top of page
  • Writer's pictureKimberly Prescott

Too many competing Marketing Ops Projects? Here’s what to do.

By Automate 2 Inspire

First published March 30, 2022

As a long time marketing ops professional, it has been a distinct pleasure to work with some of the top brands both as a consultant and on the client side as head of marketing ops teams. In the latter capacity, there were many times working for global clients who had multiple competing projects, even hundreds, and prioritizing these in a way that made sense to the stakeholders was always a challenge. Here is one solution to the problem that worked at a couple large enterprise clients.

Problem statement: We have hundreds of tickets to do marketing ops/Salesforce projects and are having trouble prioritizing them in such a way that meets stakeholder needs.

Solution: Create a Technical Project Governance Committee

The Technical Project Governance Committee should be made up of one person from each department that is a stakeholder in the outcome of these projects. At a division of Honeywell, there were 11 people in total, one from each major team: customer success, sales, marketing ops, campaign ops, finance, sales ops, R&D, executive sponsor, IT, Salesforce team member.

  1. How to run a Technical Project Governance Committee: In this solution, agile methodology was used with sizing and allocated hours into sprints. Once per quarter, the committee would meet and prioritize 8-10 projects depending upon size for the next quarter. The committee would always include three to four at the bottom in case there was extra time in the sprint to accomplish more projects.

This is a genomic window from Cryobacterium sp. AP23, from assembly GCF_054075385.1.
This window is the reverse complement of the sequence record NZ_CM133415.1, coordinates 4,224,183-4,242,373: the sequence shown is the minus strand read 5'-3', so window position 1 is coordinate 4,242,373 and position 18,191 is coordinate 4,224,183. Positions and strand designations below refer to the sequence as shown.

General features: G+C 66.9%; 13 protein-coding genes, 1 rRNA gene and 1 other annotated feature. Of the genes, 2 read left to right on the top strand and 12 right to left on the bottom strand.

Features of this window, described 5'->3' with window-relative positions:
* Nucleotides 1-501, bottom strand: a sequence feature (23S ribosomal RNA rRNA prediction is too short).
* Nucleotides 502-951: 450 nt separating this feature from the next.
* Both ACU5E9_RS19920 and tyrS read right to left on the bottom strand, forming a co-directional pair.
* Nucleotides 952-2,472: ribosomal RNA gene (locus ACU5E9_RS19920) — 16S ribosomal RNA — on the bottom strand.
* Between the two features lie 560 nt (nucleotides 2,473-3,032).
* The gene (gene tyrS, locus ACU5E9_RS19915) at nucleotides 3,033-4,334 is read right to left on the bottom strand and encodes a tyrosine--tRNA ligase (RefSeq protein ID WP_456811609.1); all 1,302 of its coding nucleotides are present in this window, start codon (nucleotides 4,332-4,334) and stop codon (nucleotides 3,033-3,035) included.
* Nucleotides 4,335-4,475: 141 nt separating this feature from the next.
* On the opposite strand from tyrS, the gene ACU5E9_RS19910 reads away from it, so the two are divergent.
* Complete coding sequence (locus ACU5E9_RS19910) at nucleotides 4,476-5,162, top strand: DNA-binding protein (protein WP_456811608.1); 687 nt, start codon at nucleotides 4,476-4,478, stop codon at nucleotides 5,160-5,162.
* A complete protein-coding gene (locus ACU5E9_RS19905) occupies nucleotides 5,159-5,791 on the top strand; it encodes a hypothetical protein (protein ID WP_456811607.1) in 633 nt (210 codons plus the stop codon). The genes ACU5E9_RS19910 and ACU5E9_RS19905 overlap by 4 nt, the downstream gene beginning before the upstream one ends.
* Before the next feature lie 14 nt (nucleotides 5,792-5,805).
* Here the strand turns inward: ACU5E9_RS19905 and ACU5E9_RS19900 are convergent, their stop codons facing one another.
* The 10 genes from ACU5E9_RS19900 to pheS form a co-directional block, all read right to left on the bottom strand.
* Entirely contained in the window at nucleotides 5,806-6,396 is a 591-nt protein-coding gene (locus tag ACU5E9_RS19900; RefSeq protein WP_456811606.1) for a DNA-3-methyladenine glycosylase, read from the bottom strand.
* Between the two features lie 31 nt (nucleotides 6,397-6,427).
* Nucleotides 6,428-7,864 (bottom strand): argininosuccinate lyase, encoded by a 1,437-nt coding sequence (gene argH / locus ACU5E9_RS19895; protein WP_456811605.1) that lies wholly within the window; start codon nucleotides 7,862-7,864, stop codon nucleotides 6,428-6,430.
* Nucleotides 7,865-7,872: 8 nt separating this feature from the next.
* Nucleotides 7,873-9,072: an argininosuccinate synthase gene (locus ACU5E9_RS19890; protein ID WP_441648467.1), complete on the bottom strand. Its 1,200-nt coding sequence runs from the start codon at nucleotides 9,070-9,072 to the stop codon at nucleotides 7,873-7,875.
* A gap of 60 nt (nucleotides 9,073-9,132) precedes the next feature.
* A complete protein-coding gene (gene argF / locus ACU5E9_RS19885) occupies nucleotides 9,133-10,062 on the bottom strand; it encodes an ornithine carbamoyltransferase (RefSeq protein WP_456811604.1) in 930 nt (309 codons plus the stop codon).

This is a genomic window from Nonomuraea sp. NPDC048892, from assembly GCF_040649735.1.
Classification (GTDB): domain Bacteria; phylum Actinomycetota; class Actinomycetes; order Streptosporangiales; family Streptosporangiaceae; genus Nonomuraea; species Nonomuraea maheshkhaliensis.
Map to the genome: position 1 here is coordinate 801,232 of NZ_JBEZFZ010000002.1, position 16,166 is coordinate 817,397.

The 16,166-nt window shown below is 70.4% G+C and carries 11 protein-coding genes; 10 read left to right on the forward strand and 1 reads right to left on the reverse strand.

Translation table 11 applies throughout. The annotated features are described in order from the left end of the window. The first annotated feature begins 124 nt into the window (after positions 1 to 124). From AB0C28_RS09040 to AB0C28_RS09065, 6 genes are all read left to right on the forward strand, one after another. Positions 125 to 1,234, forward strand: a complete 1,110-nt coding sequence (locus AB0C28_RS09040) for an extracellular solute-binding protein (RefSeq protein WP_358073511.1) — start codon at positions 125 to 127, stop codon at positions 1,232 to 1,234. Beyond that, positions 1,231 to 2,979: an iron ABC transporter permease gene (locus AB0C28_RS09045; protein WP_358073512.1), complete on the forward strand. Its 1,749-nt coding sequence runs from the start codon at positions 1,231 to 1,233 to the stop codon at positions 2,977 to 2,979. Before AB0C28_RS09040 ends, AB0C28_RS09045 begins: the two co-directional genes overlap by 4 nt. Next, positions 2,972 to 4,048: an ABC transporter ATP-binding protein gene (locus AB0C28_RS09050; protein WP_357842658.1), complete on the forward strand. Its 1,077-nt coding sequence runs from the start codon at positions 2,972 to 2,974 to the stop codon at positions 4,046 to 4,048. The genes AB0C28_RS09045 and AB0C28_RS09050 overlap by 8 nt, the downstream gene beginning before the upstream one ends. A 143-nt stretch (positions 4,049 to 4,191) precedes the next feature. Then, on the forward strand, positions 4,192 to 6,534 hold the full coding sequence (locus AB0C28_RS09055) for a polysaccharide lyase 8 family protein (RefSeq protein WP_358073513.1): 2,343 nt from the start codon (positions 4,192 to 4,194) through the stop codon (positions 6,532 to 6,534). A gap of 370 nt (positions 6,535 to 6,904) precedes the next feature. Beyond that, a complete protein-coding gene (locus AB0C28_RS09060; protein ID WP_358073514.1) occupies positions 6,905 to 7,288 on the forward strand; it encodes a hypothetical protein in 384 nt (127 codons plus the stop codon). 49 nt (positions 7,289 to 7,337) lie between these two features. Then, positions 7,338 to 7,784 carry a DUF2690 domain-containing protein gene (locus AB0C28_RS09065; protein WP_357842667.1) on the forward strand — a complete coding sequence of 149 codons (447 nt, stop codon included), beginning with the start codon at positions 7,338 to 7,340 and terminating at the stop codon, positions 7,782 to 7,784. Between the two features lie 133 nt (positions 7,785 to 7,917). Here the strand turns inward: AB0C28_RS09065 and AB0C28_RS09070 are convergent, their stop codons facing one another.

1. How to Prioritize with a Project Governance Committee: With hundreds of tickets available, the Governance Committee gave one vote to each person in the room. Each time a decision was made it had to be by most votes. The executive sponsor of the committee could tie break if needed. There was a sort of bargaining table created with the team. If a person chose not to attend, their vote was lost and any projects that person had in the project list would be held until the next meeting. Therefore, team members took this meeting very seriously.

In doing this approach, it was clear to all departments and to the executive team that there is a finite amount of work that can be done in a 12-week period. In the example above, there was four 3-week sprints and then priorities were reassessed.

While this approach may not work for all companies, it surely helped the division of Honeywell manage workload, avoid burnout, and increase results.

PS. If you need some support from a team who has been there and done that....feel free to reach out and have a no-fee consult. We are a team of consultants who have also served roles for worldwide marketing ops teams on staff. We offer a relatable approach that builds relationships over time. We have been told it's refreshing, but you be the judge. Contact us here.

5 views0 comments

Recent Posts

See All
bottom of page